In this example, setting all_fields to true causes the input data to be included in the prediction output, header controls whether a headers line is included in the file or not and confidence set to true causes the confidence of the prediction to be appended. If none of these arguments is given, the resulting file will contain the name of the objective field as a header row followed by the predictions.

As for the rest of resources, the create method will return an incomplete object, that can be updated by issuing the corresponding api.get_batch_prediction call until it reaches a FINISHED status. Then you can download the created predictions file using:

api.download_batch_prediction('batchprediction/526fc344035d071ea3031d70',
    filename='my_dir/my_predictions.csv')

that will copy the output predictions to the local file given in filename. If no filename is provided, the method returns a file-like object that can be read as a stream:

CHUNK_SIZE = 1024
response = api.download_batch_prediction(
    'batchprediction/526fc344035d071ea3031d70')
chunk = response.read(CHUNK_SIZE)
if chunk:
    print chunk

The output of a batch prediction can also be transformed to a source object using the source_from_batch_prediction method in the api:

api.source_from_batch_prediction(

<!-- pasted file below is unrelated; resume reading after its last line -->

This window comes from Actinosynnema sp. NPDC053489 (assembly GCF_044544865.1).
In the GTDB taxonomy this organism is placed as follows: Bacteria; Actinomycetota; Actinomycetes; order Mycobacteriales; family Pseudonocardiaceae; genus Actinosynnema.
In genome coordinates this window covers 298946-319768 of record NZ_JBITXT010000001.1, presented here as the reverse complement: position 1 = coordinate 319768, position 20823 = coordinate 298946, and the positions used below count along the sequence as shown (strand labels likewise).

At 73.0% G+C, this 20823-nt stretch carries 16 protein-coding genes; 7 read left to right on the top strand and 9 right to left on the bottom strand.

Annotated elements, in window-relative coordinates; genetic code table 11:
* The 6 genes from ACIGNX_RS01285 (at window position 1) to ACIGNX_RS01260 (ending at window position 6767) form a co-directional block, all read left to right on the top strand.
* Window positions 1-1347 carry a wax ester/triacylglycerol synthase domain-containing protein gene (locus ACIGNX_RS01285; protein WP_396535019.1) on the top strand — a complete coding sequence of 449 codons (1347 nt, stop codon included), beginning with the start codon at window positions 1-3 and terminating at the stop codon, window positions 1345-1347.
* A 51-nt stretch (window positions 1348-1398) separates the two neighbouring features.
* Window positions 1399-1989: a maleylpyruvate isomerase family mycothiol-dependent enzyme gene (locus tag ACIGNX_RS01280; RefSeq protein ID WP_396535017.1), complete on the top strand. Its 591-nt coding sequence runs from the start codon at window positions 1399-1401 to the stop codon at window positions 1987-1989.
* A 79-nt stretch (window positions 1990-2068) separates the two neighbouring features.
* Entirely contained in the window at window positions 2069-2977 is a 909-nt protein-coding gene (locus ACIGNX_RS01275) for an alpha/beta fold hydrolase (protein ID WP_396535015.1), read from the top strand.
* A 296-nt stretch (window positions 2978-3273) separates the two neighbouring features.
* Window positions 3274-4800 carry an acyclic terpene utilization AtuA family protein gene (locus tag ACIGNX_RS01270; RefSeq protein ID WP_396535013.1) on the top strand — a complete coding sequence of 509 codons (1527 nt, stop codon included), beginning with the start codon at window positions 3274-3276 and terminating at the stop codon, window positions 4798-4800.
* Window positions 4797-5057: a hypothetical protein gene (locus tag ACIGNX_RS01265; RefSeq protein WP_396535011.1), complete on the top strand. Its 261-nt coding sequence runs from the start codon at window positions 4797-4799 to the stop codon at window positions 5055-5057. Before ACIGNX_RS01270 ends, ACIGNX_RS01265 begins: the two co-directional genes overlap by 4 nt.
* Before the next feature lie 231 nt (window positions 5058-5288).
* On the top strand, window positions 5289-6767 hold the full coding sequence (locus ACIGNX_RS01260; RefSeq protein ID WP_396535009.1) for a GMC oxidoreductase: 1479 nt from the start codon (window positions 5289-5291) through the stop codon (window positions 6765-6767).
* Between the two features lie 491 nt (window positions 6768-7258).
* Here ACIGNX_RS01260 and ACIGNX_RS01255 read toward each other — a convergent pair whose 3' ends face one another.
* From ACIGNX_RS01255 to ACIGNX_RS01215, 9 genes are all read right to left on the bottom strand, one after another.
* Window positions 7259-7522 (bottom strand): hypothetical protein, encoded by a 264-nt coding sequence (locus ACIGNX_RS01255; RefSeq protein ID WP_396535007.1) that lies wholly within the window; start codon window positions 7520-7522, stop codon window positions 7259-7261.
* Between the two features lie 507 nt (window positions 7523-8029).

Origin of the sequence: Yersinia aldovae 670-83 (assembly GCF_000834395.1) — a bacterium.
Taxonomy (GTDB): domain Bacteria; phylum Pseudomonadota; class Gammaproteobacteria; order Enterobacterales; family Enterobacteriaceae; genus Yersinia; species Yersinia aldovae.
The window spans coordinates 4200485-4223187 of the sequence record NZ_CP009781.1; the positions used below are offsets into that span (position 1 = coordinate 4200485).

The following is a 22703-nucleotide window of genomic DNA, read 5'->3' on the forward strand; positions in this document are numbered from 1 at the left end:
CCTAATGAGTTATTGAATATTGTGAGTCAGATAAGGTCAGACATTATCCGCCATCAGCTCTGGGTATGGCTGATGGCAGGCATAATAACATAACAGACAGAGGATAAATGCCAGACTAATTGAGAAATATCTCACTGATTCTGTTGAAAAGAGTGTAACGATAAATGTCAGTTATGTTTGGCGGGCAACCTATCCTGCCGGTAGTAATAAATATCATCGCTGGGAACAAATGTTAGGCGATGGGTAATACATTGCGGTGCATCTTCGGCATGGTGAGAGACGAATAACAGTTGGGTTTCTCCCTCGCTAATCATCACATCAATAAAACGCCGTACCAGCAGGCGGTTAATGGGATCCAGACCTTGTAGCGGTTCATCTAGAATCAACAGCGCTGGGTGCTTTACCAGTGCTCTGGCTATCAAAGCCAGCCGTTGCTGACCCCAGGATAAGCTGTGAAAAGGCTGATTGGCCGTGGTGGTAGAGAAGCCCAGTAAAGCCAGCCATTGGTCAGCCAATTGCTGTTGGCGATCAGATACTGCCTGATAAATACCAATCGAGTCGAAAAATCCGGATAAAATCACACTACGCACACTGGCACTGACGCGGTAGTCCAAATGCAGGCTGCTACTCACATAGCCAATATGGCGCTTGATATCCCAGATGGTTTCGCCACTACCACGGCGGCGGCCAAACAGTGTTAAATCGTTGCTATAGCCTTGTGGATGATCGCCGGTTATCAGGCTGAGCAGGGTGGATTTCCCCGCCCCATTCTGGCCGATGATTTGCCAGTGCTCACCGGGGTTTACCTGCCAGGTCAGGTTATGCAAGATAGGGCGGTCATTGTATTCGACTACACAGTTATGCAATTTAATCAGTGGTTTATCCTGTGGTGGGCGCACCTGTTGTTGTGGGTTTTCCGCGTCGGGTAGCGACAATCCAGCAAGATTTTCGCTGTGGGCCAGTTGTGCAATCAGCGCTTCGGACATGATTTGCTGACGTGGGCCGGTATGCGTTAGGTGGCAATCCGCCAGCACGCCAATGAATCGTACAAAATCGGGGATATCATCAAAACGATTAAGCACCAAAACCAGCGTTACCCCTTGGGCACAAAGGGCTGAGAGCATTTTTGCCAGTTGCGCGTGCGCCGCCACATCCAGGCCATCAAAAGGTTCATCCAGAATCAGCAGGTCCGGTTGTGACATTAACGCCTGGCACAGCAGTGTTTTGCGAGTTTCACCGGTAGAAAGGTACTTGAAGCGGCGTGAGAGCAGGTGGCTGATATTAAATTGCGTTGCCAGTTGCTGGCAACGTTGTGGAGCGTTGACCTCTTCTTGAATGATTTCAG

'batchprediction/526fc344035d071ea3031d70',
    args={'name': 'my_batch_prediction_source'})

This code will create a new source object, that can be used again as starting point to generate datasets.

Creating Batch Centroids

As described in the previous section, it is also possible to make centroids’ predictions in batch. First you create a dataset containing the input data you want your cluster to relate to a centroid. The create_batch_centroid call will need the id of the input data dataset and the cluster used to assign a centroid to each instance:

batch_centroid = api.create_batch_centroid(cluster, dataset, {
    "name": "my batch centroid", "all_fields": True,
    "header": True})

Creating Batch Anomaly Scores

Input data can also be assigned an anomaly score in batch. You train an anomaly detector with your training data and then build a dataset from your input data. The create_batch_anomaly_score call will need the id of the dataset and of the anomaly detector to assign an anomaly score to each input data instance:

batch_anomaly_score = api.create_batch_anomaly_score(anomaly, dataset, {
    "name": "my batch anomaly score", "all_fields": True,
    "header": True})

Creating Batch Topic Distributions

Input data can also be assigned a topic distribution in batch. You train a topic model with your training data and then build a dataset from your input data. The create_batch_topic_distribution call will need the id of the dataset and of the topic model to assign a topic distribution to each input data instance:

batch_topic_distribution = api.create_batch_topic_distribution( \
    topic_model, dataset, {
    "name": "my batch topic distribution", "all_fields": True,
    "header": True})

Creating Batch Projections

Input data can also be assigned a projection in batch. You train a PCA with your training data and then build a dataset from your input data. The create_batch_projection call will need the id of the input data dataset and of the PCA to compute the projection that corresponds to each input data instance:

batch_projection = api.create_batch_projection( \
    pca, dataset, {
    "name": "my batch pca", "all_fields": True,
    "header": True})